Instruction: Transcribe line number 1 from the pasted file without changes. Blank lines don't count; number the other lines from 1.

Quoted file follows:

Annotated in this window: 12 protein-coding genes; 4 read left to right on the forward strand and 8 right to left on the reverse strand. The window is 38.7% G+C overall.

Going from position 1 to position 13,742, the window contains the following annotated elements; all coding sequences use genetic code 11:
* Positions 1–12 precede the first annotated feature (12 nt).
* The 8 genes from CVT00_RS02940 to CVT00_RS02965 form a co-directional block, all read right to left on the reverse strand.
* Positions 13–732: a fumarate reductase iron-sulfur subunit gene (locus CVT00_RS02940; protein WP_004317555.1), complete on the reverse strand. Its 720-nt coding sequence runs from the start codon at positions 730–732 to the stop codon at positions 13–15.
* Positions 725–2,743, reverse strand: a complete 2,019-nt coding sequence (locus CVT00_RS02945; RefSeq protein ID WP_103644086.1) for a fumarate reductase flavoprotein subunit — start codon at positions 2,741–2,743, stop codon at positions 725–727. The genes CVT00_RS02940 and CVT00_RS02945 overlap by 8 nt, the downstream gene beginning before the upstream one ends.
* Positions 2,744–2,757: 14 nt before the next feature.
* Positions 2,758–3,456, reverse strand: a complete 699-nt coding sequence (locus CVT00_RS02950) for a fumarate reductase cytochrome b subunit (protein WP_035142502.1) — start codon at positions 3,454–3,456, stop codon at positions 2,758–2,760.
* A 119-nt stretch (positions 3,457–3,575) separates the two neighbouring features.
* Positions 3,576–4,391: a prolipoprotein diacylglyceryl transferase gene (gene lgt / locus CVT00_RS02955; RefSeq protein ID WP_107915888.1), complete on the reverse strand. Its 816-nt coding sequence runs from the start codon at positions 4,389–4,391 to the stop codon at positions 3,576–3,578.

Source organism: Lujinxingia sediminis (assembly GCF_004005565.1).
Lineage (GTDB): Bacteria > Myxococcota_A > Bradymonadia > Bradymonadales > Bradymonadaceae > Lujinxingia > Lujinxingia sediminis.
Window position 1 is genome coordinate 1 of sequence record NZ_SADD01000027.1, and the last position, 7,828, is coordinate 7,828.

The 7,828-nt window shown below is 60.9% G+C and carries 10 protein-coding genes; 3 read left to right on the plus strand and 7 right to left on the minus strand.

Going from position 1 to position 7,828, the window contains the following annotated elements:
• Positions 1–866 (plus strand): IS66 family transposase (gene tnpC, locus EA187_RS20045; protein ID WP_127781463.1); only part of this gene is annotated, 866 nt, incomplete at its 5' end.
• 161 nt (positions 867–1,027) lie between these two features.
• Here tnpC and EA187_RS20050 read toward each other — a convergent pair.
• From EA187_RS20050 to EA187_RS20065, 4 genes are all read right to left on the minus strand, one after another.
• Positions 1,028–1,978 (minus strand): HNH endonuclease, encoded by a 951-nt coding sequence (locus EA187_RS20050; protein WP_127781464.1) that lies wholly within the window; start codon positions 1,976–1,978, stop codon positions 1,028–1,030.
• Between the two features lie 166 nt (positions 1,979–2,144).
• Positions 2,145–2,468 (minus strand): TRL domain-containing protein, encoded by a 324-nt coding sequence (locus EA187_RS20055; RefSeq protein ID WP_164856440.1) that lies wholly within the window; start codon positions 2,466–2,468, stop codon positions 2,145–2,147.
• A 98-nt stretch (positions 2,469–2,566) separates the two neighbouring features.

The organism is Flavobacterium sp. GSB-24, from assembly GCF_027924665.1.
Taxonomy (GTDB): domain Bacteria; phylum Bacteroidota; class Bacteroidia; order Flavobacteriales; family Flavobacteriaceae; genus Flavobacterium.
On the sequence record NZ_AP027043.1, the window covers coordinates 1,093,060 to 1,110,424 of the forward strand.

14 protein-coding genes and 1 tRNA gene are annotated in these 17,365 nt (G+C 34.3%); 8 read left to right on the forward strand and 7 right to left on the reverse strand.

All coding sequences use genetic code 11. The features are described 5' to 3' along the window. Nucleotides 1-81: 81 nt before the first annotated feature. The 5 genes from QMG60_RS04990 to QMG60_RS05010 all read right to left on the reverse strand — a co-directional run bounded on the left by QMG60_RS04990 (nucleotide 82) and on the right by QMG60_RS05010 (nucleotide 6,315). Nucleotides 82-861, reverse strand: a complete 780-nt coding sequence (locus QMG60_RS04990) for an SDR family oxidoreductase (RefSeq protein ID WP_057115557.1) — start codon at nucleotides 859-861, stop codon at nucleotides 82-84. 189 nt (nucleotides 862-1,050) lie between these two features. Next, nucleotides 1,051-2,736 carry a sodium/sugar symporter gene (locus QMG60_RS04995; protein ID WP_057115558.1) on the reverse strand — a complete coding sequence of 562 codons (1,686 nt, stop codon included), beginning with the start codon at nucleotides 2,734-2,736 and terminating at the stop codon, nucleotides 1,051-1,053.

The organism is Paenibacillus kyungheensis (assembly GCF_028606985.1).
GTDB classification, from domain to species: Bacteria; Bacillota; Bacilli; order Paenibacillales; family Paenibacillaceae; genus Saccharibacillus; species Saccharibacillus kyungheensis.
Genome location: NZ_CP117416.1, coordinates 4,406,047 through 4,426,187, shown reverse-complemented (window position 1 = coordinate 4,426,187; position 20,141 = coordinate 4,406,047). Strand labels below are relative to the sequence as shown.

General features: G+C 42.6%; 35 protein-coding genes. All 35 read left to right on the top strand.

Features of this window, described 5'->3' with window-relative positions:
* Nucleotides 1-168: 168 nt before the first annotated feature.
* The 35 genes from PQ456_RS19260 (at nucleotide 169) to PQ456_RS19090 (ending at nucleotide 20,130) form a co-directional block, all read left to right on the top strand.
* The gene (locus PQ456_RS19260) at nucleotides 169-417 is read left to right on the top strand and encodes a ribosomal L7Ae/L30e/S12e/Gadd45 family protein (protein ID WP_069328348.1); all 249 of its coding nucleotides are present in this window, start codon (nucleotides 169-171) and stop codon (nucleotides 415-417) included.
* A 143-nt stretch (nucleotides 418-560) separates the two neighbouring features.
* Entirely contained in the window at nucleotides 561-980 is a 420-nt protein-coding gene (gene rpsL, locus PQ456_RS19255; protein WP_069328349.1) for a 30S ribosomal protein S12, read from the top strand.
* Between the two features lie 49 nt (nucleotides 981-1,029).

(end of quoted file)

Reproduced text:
Annotated in this window: 12 protein-coding genes; 4 read left to right on the forward strand and 8 right to left on the reverse strand. The window is 38.7% G+C overall.